Nintendo Switch has seen a number of games in its first year, but the racing genre seems to be the one with the least representation. With Fast RMX, Mario Kart 8 Deluxe, and Gear.Club Unlimited being among the few of the racing genre’s only exemplars on Switch thus far, one could say there’s room for a bit more variety. Enter Mantis Burn Racing, a top-down racing game with RPG elements and a variety of race types and modes. How does VooFoo Studios’ inaugural Switch title hold up?
As mentioned, Mantis Burn Racing is a racing game with a top-down perspective, much akin to some of the RC racing games of yesteryear. Using either thumbstick or motion controls, you race your chosen, upgradable car in a variety of race types and tracks with the goal of…you guessed it, coming in first place. That’s pretty much it. You can play through the game’s Career mode to unlock in-game currency as well as gears, which unlock parts you can use to upgrade your vehicle, and there are online leaderboards for each track as well. Mantis Burn Racing also supports online races for up to eight players, and there’s local co-op (either with multiple Switch systems or via four-player split screen) to race against your friends.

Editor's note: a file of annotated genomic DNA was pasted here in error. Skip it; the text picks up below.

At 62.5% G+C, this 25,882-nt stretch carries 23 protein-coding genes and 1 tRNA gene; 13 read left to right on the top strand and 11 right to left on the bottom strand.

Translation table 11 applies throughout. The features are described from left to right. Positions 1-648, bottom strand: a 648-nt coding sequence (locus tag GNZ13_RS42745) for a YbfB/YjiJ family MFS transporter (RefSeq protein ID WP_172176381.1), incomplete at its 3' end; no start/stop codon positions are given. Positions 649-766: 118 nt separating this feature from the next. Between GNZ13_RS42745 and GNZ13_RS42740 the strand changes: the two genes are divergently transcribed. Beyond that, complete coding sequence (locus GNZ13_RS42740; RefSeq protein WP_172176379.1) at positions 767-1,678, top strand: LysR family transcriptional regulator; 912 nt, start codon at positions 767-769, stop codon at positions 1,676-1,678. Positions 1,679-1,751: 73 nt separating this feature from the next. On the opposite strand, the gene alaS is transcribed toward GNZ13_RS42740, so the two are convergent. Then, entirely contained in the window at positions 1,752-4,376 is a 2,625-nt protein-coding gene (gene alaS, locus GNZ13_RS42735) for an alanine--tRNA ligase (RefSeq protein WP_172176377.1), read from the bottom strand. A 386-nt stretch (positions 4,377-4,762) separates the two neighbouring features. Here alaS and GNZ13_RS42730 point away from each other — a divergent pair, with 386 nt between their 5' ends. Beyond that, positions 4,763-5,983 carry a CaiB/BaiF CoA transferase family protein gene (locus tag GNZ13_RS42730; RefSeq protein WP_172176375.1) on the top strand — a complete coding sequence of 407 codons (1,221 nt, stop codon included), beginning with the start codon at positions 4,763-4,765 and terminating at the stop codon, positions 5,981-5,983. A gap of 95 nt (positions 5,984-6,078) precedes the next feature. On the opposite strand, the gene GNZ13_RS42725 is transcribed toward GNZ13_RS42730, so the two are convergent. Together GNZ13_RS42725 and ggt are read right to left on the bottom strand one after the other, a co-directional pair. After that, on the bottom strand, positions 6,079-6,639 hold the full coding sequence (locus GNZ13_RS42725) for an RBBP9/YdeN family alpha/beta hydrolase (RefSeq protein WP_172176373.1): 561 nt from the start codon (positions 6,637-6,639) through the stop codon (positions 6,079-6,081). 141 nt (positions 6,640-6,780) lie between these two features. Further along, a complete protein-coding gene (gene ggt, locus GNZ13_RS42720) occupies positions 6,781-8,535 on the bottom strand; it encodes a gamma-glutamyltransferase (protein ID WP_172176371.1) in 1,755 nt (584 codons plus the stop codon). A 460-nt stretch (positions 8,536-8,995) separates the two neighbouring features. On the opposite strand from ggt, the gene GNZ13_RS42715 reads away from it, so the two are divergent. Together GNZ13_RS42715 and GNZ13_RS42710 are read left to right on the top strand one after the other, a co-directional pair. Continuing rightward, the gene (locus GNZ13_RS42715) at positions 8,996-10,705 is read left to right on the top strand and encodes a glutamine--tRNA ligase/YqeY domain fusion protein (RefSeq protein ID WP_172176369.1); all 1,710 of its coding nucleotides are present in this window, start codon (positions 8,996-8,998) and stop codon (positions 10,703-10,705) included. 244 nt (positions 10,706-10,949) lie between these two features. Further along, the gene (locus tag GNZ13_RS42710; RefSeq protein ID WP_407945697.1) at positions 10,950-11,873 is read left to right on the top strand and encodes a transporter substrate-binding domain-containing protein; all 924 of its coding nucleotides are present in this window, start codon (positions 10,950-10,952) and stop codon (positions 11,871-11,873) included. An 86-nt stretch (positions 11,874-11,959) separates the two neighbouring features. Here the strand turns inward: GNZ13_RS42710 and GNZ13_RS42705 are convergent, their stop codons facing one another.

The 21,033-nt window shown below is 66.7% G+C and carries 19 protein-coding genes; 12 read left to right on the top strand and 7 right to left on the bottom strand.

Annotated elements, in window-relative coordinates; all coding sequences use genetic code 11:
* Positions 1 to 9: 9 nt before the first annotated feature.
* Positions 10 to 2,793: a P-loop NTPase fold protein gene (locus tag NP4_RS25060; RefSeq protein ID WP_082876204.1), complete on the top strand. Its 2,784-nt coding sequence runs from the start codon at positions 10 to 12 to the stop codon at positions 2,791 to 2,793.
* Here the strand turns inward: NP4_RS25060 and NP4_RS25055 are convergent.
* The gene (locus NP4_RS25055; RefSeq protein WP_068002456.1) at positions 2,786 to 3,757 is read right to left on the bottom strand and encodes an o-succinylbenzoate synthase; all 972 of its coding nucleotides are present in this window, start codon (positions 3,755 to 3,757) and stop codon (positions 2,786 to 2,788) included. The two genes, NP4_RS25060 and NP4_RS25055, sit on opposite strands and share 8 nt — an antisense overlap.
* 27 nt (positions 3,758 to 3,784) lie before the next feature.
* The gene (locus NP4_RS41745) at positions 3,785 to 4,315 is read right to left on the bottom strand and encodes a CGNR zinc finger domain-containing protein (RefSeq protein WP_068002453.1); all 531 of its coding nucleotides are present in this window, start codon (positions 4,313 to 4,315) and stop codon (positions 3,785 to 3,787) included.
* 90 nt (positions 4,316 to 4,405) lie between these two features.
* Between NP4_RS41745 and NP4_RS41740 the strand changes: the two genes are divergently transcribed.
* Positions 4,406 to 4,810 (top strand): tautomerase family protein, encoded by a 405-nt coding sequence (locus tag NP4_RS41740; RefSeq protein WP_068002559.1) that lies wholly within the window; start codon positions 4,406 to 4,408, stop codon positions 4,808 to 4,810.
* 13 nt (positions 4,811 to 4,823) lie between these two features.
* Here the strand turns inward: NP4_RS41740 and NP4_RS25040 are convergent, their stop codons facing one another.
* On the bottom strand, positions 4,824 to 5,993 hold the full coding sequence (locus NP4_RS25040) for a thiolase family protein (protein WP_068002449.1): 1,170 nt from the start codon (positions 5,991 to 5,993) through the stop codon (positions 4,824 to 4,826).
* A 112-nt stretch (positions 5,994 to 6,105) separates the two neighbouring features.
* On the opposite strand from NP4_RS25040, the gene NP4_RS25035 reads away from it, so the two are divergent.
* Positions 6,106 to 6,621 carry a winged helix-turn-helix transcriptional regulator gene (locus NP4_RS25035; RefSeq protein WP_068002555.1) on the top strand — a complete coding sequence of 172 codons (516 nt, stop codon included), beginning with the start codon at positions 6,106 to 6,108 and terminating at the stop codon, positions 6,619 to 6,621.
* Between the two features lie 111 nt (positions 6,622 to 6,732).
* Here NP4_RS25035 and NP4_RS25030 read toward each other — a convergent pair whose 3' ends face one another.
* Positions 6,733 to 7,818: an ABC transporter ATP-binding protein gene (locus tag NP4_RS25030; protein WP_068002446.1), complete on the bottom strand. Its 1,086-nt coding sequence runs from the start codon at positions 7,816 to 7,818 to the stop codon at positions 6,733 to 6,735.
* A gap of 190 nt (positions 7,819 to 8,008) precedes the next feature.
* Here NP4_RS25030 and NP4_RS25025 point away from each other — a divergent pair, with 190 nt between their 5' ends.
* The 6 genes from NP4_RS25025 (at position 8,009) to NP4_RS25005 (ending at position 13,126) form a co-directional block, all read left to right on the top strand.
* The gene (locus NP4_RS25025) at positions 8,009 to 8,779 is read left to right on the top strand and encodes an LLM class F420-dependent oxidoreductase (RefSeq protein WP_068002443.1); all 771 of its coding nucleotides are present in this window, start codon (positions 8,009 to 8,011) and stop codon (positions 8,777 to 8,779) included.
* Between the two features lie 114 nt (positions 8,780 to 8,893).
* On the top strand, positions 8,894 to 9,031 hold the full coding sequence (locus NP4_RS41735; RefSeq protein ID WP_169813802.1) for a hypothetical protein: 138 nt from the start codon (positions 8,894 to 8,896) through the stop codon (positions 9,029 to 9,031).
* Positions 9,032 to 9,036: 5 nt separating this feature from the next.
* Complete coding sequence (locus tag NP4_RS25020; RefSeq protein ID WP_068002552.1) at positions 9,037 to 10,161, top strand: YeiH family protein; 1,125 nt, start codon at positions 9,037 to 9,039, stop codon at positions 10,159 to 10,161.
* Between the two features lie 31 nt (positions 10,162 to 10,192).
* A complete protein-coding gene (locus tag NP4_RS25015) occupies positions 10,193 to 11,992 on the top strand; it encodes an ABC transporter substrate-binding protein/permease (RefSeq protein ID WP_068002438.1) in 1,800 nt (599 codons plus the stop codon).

In the aforementioned Career mode, the player is given a quick text-based tutorial. That’s right: the first time you race is during your first event—there is no practice mode or actual gameplay tutorial given here. That said, once you’re dropped into your first race, it’s sink or swim. At first, I found the game’s controls unwieldy, but, as with any new game (particularly racers), once you play around a bit, you get used to the game’s controls and physics. That said, I still have trouble taking tight corners and not smashing into walls. Fortunately, there are different vehicle types (based on weight class) you can use, and each vehicle is upgradable with different parts. Be warned, though: once you apply an upgrade to a car, you can’t just take the part back and put it on another vehicle. Once you decide to take a part off a car, it’s gone for good.